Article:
Rates 'could fall to 3%' as UK recession alarm sounds

As retail giants from fashion to supermarkets hit trouble, economist says drastic action is needed
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The Independent Online

Interest rates could be slashed to a record low of just 3 per cent over the next 18 months as the UK slides towards recession.

Interest rates could be slashed to a record low of just 3 per cent over the next 18 months as the UK slides towards recession.

According to Roger Bootle, economic adviser to Deloitte and author of the accountancy firm's latest quarterly review of the UK economy, the next move for interest rates is down.

"We thought they had peaked after the last rise in August," he added. "It's been touch and go since then but the data in the last few weeks is now in accord. We're in a position now where we're going towards a very significant consumer slowdown and the economy cannot withstand that."

Mr Bootle believes a cut could come as soon as August, with further reductions leaving the cost of borrowing - currently 4.75 per cent - at 4 per cent by the end of this year and 3.5 per cent by the close of 2006. And, he warned, should conditions stiffen by more than expected in that time, "it could easily get to 3 per cent".

John Butler, economist at HSBC, agreed that rates could sink as low as 3 per cent, particularly if initial reductions failed to have the required effect. "If the consumer starts to slow and is worrying about the level of debt they have, then interest rates alone are not going to work. They would have to come down and come down hard."

The City has been rocked in recent weeks by bad news. A number of retailers have issued profit warnings as the consumer, until recently the backbone of the UK economy, has eased off spending. These stores include Wm Morrison, Boots, B&Q owner Kingfisher and discount retailer Matalan, while others are reporting tougher conditions.

Research by the British Retail Consortium and the CBI has backed up the warnings, with the former last week revealing that the total value of April sales tumbled 1.3 per cent, the worst slide for six years.

Media companies are also suffering as advertising revenues once again ease off. One media buyer said: "It's looking pretty bad. Some of our clients were already paring back spend two months ago. When companies are earning profits, they spend more on marketing, and generally, companies' profits are coming under pressure."

Radio groups GCap Media and Chrysalis, and Trinity Mirror, owner of the Daily Mirror, recently reported slower advertising revenue growth, and fears are growing that ITV's bookings are down sharply. Last week, Deutsche Bank slashed its earnings estimates for the television giant.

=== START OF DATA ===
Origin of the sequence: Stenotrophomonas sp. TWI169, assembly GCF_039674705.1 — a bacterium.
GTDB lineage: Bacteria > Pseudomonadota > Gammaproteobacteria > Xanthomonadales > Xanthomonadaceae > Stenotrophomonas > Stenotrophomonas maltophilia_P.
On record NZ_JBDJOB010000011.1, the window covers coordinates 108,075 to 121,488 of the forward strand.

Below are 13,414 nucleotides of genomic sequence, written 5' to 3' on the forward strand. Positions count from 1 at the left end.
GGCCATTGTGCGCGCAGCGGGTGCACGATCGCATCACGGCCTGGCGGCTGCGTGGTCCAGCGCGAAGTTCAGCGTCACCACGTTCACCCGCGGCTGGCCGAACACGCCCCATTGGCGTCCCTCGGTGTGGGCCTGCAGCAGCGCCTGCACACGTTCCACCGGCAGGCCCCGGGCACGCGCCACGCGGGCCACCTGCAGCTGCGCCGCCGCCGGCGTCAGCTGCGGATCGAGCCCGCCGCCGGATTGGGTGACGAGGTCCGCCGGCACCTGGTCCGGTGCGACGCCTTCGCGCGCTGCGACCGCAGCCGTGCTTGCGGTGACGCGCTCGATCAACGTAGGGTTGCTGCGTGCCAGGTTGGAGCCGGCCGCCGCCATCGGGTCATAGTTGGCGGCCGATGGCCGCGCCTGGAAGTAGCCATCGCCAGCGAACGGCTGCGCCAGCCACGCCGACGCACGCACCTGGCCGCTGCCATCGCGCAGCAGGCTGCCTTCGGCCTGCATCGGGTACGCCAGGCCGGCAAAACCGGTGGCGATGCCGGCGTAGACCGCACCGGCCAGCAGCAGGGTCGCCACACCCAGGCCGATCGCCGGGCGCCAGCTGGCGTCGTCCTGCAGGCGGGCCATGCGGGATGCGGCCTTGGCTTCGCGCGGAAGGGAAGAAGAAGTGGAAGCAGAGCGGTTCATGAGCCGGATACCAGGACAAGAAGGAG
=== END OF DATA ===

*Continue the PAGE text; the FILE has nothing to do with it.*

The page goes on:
Nor it is just consumer-based industries that are suffering. The surging cost of oil and the strong pound have restrained manufacturing growth, with recent figures revealing that output slumped by 1.6 per cent in March - the worst monthly fall for nearly three years.

The CBI's Sir Digby Jones told The Independent on Sunday that the Bank of England must cut rates, as early as the summer if necessary, to improve conditions for British industry.

Oil dipped under $49 a barrel last week, however, providing a rare glimmer of hope for manufacturing.

But it is data out this week that economists will be watching closest. The Government issues retail sales figures for April on Thursday, and observers are expecting a slide of between 0.5 and 1 per cent.

Any worse and the Bank of England's Monetary Policy Committee, which only recently was discussing putting up rates, - will have to start considering trimming the cost of borrowing.

"One per cent or above would be a big number," said David Page, economist at Investec, "and the MPC would have to sit up and take notice."

Yet there are fears that this time round, cutting rates will not be enough. Following the last downturn in 2001, the Bank of England slashed interest rates to a low of 3.5 per cent and consumers responded by hitting the shops in their droves. Debt levels rocketed and few believe the UK economy can spend its way out of trouble again.

Mr Bootle also points out in the Deloitte review that the housing market "threatens an abrupt downward correction" and that public finances have deteriorated "dramatically". He says the apparent lack of acceleration in production growth is a "black mark" against the economy."

The good news, however, is that Mr Bootle does not believe the UK will suffer a full-blown recession, primarily because inflation remains low.

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